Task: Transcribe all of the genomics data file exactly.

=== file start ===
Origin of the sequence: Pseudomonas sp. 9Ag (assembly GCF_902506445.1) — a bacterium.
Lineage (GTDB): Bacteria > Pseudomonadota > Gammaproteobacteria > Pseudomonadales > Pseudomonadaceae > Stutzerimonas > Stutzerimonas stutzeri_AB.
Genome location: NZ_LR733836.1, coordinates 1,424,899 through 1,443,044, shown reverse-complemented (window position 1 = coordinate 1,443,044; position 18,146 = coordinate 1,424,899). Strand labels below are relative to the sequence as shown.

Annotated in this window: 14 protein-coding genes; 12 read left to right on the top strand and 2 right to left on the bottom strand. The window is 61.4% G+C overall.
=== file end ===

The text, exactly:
Origin of the sequence: Pseudomonas sp. 9Ag (assembly GCF_902506445.1) — a bacterium.
Lineage (GTDB): Bacteria > Pseudomonadota > Gammaproteobacteria > Pseudomonadales > Pseudomonadaceae > Stutzerimonas > Stutzerimonas stutzeri_AB.
Genome location: NZ_LR733836.1, coordinates 1,424,899 through 1,443,044, shown reverse-complemented (window position 1 = coordinate 1,443,044; position 18,146 = coordinate 1,424,899). Strand labels below are relative to the sequence as shown.

Annotated in this window: 14 protein-coding genes; 12 read left to right on the top strand and 2 right to left on the bottom strand. The window is 61.4% G+C overall.